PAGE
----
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what not to eat?
7 Replies
maricor - June 17

i am on FIRST TRIMESTER and i have been craving a lot of food which my mom told it's normal. but i just wanted to know what food i should/should not eat?

 

Lindsey - June 21

cravings are normal especially on your first trimester. just stay away from food with too much cholesterol and those that are processed. remember to take a lot of vitamins.

 

elisse - July 19

concentrate on foods that are rich in vitamins and minerals - folic acid, iron, calcium, these are good for your baby.

 

reese - July 30

for me, during my first trimester pregnancy before, i always keep a list of essential to monitor my health even when i always visit my midwife. folic acid supplement is very important to take it daily. it protects your baby against brain and spinal cord problems such as spina bifida.

 

charlotte - August 1

just in case you are into smoking or alcohol intake, cut it out for the meantime. avoid being around with people who smoke.

 

talktalkcontact - September 24

Fruits: 3-4 servings a day. Choose fresh, frozen, canned (in natural juice, not heavy syrup), and dried fruit or 100-percent fruit juice. Include at least one citrus fruit (orange, grapefruit, tangerine) each day because citrus fruits are rich in vitamin C. Limit fruit juice consumption to no more than 1 cup a day; juice is high in calories compared with whole fruit, and it does not deliver the fiber that whole fruit does. One serving equals one medium piece of fruit such as an apple or orange, or 1/2 of a banana; 1/2 cup of chopped fresh, cooked, or canned fruit; 1/4 cup dried fruit; or 3/4 cup of 100-percent fruit juice.

Vegetables: 3-5 servings a day. To get the greatest range of nutrients, think of a rainbow as you fill your plate with vegetables. Choose vegetables that are dark green (broccoli, kale, spinach), orange (carrots, sweet potatoes, pumpkin, winter squash), yellow (corn, yellow peppers), and red (tomatoes, red peppers). One serving equals 1 cup of raw leafy vegetables such as spinach or lettuce, or 1/2 cup chopped vegetables, cooked or raw.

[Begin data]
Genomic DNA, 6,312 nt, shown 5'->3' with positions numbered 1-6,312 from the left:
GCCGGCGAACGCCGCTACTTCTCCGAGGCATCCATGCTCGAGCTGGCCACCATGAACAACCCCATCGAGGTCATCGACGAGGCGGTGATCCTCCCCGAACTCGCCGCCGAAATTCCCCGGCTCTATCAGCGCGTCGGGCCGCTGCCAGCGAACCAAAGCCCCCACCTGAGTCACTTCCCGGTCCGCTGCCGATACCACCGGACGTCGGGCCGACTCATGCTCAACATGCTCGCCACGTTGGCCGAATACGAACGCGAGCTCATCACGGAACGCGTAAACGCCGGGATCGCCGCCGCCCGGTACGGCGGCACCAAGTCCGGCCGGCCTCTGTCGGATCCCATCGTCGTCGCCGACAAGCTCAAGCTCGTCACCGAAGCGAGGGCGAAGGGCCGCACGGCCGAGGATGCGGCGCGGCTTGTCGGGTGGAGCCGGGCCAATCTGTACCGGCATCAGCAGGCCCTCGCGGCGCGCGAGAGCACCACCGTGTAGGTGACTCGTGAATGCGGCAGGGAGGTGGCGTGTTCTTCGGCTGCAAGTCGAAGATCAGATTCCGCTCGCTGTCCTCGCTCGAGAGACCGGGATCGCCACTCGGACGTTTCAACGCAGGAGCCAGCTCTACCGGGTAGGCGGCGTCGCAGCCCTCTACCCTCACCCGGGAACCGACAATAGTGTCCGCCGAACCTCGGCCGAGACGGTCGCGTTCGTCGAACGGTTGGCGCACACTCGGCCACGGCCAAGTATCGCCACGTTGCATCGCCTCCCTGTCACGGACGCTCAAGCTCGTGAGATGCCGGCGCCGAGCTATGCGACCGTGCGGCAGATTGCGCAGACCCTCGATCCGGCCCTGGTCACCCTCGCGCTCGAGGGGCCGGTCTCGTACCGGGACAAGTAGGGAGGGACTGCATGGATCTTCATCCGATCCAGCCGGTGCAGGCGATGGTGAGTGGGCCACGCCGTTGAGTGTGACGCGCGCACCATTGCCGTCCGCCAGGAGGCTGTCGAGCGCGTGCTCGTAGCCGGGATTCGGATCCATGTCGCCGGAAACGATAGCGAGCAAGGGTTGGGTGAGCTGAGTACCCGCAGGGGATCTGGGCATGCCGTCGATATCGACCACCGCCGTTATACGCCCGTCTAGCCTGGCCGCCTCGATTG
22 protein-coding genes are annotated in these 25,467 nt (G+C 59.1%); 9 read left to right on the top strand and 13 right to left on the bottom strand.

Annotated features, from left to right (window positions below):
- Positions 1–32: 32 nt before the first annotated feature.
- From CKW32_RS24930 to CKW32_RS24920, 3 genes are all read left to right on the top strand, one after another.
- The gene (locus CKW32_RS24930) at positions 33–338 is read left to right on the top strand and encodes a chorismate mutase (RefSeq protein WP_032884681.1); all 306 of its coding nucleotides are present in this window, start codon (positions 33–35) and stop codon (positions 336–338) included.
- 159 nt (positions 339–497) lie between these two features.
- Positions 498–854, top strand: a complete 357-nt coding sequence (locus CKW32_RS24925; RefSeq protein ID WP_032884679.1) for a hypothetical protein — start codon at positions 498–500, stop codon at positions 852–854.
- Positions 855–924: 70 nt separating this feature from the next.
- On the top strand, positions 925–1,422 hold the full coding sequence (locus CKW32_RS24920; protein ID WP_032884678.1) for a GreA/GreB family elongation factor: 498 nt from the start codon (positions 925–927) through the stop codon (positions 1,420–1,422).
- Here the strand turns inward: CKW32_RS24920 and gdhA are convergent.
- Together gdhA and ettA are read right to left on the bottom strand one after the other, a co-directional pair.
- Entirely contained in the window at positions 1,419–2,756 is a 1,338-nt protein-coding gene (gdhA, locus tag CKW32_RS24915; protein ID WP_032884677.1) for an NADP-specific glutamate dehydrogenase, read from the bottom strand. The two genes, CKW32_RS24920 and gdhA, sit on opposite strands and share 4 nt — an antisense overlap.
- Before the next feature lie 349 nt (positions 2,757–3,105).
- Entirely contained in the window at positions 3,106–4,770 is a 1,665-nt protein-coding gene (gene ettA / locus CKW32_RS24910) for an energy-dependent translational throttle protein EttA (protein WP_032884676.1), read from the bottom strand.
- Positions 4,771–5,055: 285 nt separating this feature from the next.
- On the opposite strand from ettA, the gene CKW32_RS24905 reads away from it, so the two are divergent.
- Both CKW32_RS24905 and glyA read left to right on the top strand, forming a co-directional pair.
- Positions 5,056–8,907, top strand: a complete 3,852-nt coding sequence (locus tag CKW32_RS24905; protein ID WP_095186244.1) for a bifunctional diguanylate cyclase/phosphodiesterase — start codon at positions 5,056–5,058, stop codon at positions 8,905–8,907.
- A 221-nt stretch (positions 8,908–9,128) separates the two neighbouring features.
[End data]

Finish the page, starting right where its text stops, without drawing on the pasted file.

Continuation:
Dairy foods: 3 servings a day. Dairy foods provide the calcium that your baby needs to grow and that you need to keep your bones strong. To get sufficient calcium, drink milk and eat yogurt and cheese. To save on calories and saturated fat, choose low-fat or non-fat dairy products. If you are lactose intolerant and can't digest milk, choose lactose-free milk products, calcium-fortified foods, and beverages such as calcium-fortified soymilk. One serving equals 1 cup of milk or yogurt, 11/2 ounces of natural cheese such as cheddar or mozzarella, or 2 ounces of processed cheese such as American.

Protein: 2-3 servings a day. Select lean meats, poultry, fish, and eggs prepared with minimal amounts of fat. Beans (pinto, kidney, black, garbanzo) are also a good source of protein, as are lentils, split peas, nuts, and seeds. One serving equals2-3 ounces of cooked meat, poultry, or fish, which is about the size of a deck of cards; 1 cup of cooked beans; 2 eggs; 2 tablespoons of peanut butter; or 1 ounce (about 1/4 cup) of nuts.

Whole grains: 3 servings a day. It is recommended that you eat a minimum of six servings of grains per day; at least 50 percent of those grains should be whole grains. Whole grain breads, cereals, crackers, and pasta provide fiber, which is very important during pregnancy. Eating a variety of fiber-containing foods helps maintain proper bowel function and can reduce your chances of developing constipation and hemorrhoids. As often as possible, select whole grain foods over those made with white flour. For example, eat whole wheat bread rather than white bread. One serving equals 1 slice of bread, 1 ounce of ready-to-eat cereal (about 1 cup of most cereals), or 1/2 cup cooked cereal, rice, or pasta.